Calculating taxable profits using the cash basis

May 13th, 2020

Under the cash basis, small businesses are taxed on the basis of the cash that passes through their books, rather than being asked to spend their time doing calculations designed for big businesses. For 2018/19 onwards the annual turnover limit below which a business can use the cash basis is £150,000. The exit threshold above which the cash basis may not be used is set at double the entry threshold (i.e. £300,000).

Certain types of businesses are not currently permitted to use the cash basis including limited companies.

The cash basis operates by reference to the tax year. This means that small businesses can calculate their taxable income for the tax year by adding or subtracting:

The cash basis operates on a VAT-inclusive basis. This means that full amount of receipts and payments will be counted including any VAT element. If a business is registered for VAT, any VAT paid to HMRC will be an allowable expense, and any VAT refund received from HMRC will be taxable as a receipt in connection with the business.

Receipts in the form of ‘money’s worth’ will be included, for example the value of goods or services received from customers. In addition, a reasonable amount would need to be added to income to reflect any deficiency arising from a transaction being made other than on a commercial basis. An example would be if, after expensing the cost of purchasing stock, an item of the stock was taken for personal use without any actual payment being made.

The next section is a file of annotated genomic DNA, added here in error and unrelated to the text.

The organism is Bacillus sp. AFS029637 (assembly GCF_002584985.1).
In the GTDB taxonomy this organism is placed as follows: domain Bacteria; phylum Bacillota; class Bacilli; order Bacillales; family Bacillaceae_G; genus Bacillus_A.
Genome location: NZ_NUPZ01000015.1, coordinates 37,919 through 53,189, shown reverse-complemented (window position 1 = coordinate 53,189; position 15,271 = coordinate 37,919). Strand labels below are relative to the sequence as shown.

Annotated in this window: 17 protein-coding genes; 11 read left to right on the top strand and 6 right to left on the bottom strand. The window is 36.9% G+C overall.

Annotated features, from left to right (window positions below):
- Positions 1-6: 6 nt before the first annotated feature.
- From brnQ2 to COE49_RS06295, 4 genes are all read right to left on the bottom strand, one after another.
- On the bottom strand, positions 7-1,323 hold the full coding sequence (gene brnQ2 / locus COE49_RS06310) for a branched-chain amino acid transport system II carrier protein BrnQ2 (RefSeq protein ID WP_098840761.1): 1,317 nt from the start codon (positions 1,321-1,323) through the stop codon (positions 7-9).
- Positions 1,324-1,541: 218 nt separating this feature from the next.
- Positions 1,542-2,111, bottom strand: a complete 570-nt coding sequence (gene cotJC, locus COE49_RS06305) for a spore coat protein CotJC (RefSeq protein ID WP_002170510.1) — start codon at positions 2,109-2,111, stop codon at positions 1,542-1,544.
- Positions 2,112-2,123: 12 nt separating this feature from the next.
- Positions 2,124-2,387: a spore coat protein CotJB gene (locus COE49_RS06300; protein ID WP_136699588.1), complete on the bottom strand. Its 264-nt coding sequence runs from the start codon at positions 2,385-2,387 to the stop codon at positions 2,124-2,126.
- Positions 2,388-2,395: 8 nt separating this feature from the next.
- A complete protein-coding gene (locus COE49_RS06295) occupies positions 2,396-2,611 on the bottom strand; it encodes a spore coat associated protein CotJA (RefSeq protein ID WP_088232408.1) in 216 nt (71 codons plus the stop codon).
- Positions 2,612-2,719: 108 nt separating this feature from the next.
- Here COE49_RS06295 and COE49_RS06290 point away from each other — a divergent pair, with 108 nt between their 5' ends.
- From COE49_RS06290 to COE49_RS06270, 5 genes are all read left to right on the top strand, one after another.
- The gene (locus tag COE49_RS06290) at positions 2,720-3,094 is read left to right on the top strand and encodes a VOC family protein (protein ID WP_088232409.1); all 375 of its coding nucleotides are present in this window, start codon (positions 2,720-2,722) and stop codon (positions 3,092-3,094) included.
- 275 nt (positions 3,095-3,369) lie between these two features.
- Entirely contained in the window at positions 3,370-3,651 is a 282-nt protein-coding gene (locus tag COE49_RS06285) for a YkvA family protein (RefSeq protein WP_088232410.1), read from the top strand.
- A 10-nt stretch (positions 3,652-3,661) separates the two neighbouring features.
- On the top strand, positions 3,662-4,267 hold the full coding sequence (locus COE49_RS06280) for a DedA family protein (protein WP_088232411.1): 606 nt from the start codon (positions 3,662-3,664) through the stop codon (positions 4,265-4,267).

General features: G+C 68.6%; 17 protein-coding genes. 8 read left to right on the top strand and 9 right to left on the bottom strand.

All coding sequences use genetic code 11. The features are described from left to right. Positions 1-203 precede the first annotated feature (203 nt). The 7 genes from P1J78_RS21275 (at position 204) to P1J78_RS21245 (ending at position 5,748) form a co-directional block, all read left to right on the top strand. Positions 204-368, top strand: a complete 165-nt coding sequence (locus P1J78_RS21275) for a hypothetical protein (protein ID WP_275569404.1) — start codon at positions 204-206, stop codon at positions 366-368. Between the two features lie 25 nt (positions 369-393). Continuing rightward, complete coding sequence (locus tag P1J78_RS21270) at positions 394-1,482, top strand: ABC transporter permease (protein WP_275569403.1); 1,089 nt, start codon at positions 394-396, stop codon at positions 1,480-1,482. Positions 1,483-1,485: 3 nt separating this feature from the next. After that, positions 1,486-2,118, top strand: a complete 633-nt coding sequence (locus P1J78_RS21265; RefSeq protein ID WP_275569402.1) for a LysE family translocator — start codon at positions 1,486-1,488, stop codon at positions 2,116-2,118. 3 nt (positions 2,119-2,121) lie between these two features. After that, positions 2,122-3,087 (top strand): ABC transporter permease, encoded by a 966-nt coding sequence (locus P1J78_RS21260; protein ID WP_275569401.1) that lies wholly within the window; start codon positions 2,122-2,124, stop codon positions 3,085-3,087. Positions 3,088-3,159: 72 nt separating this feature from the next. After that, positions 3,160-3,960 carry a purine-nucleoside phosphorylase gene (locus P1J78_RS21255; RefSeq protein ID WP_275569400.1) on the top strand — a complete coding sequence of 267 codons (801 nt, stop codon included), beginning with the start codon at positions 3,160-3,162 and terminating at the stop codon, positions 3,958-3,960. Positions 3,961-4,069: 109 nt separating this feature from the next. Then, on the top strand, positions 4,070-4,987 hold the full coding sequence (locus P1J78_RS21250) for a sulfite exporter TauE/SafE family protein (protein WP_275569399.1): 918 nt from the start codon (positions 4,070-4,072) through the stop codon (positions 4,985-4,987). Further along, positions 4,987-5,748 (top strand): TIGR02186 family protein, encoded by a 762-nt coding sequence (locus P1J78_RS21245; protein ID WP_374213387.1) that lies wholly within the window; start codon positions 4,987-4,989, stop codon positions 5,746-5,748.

Sale proceeds for capital assets (such as plant or machinery) whose purchase costs have previously been relieved will be taken into account as a receipt.

Under the cash basis, bank and loan interest costs and financing costs, which include bank loan arrangement fees, are allowed up to an annual amount of£500. If the business has interest and finance costs of less than £500 then the split between business costs and any personal interest charges does not have to be calculated.

Businesses should consider their annual business interest costs and if it is anticipated that these costs will be more than £500 it may be more appropriate for the business to use the accruals basis and obtain tax relief for all the business-related financing costs.

Hire Purchase interest is not included in the annual amount of £500 and can be treated as a separate expense.

The following items are not treated as income under the cash basis:

With regard to expenses, the ‘wholly and exclusively’ rules continue to apply.

From 6 April 2017, the general disallowance of capital expenditure rule was replaced with a more limited disallowance of capital expenditure incurred in relation to assets which are not used up in the business over a limited period. This means that from 2017/18 onwards relief will be prohibited only in relation to costs incurred in relation to the provision, alteration or disposal of:

Costs in relation to the acquisition or disposal of a business, or part of a business, will also be excluded.